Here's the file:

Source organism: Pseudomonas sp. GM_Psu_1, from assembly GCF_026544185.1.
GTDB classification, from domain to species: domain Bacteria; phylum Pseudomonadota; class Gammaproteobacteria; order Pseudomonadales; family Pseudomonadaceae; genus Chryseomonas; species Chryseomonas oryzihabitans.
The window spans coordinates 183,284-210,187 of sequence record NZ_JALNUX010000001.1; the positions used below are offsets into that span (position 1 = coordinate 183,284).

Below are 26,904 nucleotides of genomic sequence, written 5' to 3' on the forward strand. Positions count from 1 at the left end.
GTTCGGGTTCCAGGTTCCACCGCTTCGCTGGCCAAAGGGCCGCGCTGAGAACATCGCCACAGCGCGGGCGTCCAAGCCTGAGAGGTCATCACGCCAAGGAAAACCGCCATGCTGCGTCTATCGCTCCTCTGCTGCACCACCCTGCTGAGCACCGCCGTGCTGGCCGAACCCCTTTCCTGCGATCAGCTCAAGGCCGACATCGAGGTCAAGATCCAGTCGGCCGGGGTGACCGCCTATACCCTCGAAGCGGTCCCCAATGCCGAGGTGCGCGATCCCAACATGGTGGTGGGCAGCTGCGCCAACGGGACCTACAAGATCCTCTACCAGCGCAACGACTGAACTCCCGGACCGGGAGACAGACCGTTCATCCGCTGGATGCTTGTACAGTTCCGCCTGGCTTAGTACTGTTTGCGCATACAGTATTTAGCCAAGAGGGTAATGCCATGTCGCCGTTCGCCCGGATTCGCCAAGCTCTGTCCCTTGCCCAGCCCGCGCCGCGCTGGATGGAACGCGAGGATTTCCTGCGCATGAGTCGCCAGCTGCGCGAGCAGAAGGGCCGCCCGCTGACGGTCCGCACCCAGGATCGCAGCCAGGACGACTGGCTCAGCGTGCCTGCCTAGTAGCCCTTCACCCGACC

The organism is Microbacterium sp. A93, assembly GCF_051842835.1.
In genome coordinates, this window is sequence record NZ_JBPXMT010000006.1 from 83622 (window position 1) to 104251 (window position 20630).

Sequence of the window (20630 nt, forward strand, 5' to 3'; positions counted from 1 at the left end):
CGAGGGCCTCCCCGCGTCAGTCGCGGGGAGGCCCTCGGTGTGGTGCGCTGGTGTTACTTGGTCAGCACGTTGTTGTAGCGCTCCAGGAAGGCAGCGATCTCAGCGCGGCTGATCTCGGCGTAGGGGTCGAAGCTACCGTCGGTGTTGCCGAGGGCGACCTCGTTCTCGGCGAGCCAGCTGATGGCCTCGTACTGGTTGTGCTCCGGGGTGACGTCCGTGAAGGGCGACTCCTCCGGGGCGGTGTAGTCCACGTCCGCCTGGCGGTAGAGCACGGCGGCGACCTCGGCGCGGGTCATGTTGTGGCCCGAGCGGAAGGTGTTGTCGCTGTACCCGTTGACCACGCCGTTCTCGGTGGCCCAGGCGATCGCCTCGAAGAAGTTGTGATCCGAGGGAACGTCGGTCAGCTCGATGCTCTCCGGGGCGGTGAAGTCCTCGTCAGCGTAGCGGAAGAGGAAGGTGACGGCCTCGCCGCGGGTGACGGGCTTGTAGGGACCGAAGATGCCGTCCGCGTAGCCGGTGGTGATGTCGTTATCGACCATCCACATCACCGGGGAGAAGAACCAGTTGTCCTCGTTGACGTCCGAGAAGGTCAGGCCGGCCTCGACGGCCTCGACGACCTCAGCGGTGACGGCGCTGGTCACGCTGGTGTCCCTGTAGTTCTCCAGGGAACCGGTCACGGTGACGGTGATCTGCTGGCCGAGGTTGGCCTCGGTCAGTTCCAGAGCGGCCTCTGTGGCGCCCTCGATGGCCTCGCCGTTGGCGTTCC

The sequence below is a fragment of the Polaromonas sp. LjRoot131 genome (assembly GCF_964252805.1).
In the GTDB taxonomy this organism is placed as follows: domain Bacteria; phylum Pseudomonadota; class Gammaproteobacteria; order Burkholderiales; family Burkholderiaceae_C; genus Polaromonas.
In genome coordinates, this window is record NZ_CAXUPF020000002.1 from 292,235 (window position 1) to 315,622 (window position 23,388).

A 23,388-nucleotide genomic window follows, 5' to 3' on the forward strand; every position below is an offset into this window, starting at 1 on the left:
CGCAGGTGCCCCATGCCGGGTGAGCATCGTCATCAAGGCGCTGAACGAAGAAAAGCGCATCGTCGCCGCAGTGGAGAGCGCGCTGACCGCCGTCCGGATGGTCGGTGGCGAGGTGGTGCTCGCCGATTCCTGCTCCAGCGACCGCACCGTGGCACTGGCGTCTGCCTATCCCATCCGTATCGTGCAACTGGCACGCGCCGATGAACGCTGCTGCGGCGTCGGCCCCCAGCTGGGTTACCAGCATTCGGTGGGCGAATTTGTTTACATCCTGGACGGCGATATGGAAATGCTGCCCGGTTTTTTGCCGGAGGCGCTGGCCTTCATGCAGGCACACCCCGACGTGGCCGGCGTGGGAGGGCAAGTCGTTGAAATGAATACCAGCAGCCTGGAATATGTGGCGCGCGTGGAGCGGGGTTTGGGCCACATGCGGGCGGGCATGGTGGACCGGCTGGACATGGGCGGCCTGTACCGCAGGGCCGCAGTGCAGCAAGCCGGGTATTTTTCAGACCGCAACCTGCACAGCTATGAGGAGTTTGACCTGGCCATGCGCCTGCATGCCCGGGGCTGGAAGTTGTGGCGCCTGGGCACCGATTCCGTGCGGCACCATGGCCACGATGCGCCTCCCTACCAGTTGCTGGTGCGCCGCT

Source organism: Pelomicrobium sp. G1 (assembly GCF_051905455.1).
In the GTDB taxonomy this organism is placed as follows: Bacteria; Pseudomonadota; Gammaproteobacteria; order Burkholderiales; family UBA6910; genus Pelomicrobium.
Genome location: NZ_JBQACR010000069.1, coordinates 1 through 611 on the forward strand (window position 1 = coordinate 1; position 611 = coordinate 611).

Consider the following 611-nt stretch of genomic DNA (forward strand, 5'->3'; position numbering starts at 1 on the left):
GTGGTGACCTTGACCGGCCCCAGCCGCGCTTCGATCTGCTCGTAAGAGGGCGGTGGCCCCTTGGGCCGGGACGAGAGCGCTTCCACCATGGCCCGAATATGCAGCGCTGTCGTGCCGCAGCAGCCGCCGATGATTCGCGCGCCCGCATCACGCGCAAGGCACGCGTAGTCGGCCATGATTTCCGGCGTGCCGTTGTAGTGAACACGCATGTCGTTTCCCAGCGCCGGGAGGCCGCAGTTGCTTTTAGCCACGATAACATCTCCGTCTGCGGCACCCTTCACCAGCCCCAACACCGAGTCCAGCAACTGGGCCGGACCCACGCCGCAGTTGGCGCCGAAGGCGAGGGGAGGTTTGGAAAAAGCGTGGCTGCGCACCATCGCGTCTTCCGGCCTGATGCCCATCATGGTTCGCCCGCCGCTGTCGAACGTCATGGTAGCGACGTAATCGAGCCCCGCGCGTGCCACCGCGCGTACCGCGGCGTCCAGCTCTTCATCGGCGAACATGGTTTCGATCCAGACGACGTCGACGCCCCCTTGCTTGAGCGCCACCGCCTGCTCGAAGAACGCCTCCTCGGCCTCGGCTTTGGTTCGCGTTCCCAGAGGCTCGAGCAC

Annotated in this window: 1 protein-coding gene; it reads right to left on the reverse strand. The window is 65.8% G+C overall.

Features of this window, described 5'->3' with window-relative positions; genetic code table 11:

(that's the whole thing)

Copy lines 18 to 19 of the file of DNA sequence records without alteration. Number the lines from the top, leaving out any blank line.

Consider the following 611-nt stretch of genomic DNA (forward strand, 5'->3'; position numbering starts at 1 on the left):
GTGGTGACCTTGACCGGCCCCAGCCGCGCTTCGATCTGCTCGTAAGAGGGCGGTGGCCCCTTGGGCCGGGACGAGAGCGCTTCCACCATGGCCCGAATATGCAGCGCTGTCGTGCCGCAGCAGCCGCCGATGATTCGCGCGCCCGCATCACGCGCAAGGCACGCGTAGTCGGCCATGATTTCCGGCGTGCCGTTGTAGTGAACACGCATGTCGTTTCCCAGCGCCGGGAGGCCGCAGTTGCTTTTAGCCACGATAACATCTCCGTCTGCGGCACCCTTCACCAGCCCCAACACCGAGTCCAGCAACTGGGCCGGACCCACGCCGCAGTTGGCGCCGAAGGCGAGGGGAGGTTTGGAAAAAGCGTGGCTGCGCACCATCGCGTCTTCCGGCCTGATGCCCATCATGGTTCGCCCGCCGCTGTCGAACGTCATGGTAGCGACGTAATCGAGCCCCGCGCGTGCCACCGCGCGTACCGCGGCGTCCAGCTCTTCATCGGCGAACATGGTTTCGATCCAGACGACGTCGACGCCCCCTTGCTTGAGCGCCACCGCCTGCTCGAAGAACGCCTCCTCGGCCTCGGCTTTGGTTCGCGTTCCCAGAGGCTCGAGCAC